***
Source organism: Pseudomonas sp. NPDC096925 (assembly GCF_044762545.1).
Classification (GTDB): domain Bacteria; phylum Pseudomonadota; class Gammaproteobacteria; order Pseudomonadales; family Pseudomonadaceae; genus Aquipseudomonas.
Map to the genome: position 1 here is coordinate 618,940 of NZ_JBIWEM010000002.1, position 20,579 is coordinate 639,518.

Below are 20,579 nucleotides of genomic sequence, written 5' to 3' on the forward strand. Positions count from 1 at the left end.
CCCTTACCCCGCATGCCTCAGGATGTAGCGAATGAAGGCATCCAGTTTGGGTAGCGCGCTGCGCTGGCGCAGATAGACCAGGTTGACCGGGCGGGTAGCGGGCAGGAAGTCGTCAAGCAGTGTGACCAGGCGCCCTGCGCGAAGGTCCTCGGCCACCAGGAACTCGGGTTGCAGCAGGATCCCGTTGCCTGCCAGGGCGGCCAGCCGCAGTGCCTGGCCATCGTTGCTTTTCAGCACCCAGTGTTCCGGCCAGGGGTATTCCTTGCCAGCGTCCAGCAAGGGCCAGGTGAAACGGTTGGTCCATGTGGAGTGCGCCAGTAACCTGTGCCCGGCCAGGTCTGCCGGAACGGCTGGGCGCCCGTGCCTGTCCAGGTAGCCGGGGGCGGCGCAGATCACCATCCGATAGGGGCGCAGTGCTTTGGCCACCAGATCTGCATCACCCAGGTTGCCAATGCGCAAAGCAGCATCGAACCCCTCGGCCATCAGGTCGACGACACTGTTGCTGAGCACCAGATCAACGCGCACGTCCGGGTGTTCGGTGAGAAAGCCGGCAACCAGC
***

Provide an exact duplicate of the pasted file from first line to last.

Source organism: Pseudomonas sp. NPDC096925 (assembly GCF_044762545.1).
Classification (GTDB): domain Bacteria; phylum Pseudomonadota; class Gammaproteobacteria; order Pseudomonadales; family Pseudomonadaceae; genus Aquipseudomonas.
Map to the genome: position 1 here is coordinate 618,940 of NZ_JBIWEM010000002.1, position 20,579 is coordinate 639,518.

Below are 20,579 nucleotides of genomic sequence, written 5' to 3' on the forward strand. Positions count from 1 at the left end.
CCCTTACCCCGCATGCCTCAGGATGTAGCGAATGAAGGCATCCAGTTTGGGTAGCGCGCTGCGCTGGCGCAGATAGACCAGGTTGACCGGGCGGGTAGCGGGCAGGAAGTCGTCAAGCAGTGTGACCAGGCGCCCTGCGCGAAGGTCCTCGGCCACCAGGAACTCGGGTTGCAGCAGGATCCCGTTGCCTGCCAGGGCGGCCAGCCGCAGTGCCTGGCCATCGTTGCTTTTCAGCACCCAGTGTTCCGGCCAGGGGTATTCCTTGCCAGCGTCCAGCAAGGGCCAGGTGAAACGGTTGGTCCATGTGGAGTGCGCCAGTAACCTGTGCCCGGCCAGGTCTGCCGGAACGGCTGGGCGCCCGTGCCTGTCCAGGTAGCCGGGGGCGGCGCAGATCACCATCCGATAGGGGCGCAGTGCTTTGGCCACCAGATCTGCATCACCCAGGTTGCCAATGCGCAAAGCAGCATCGAACCCCTCGGCCATCAGGTCGACGACACTGTTGCTGAGCACCAGATCAACGCGCACGTCCGGGTGTTCGGTGAGAAAGCCGGCAACCAGC